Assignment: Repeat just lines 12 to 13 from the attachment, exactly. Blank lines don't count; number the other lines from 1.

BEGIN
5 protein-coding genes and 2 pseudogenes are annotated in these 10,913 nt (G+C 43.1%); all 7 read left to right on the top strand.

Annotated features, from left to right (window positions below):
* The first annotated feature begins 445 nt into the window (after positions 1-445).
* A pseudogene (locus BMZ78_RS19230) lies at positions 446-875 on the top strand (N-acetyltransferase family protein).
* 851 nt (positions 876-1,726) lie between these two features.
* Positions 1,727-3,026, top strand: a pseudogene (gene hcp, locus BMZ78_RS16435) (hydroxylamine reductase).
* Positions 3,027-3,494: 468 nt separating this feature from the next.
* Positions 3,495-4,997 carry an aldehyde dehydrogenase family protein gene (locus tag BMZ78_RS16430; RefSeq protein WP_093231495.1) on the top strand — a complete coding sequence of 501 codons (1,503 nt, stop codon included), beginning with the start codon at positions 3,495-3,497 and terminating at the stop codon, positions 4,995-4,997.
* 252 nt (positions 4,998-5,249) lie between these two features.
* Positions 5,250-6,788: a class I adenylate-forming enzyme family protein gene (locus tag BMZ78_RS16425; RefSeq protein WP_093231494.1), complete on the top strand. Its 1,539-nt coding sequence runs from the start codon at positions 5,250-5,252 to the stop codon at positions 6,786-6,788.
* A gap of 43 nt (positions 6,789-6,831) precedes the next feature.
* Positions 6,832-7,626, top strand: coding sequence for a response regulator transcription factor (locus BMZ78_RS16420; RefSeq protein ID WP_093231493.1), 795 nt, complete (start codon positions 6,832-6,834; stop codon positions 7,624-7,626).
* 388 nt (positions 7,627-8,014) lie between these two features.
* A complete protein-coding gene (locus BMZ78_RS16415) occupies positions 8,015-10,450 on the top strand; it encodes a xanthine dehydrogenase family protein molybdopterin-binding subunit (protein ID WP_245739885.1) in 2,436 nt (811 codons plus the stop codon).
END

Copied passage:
* Positions 6,832-7,626, top strand: coding sequence for a response regulator transcription factor (locus BMZ78_RS16420; RefSeq protein ID WP_093231493.1), 795 nt, complete (start codon positions 6,832-6,834; stop codon positions 7,624-7,626).
* 388 nt (positions 7,627-8,014) lie between these two features.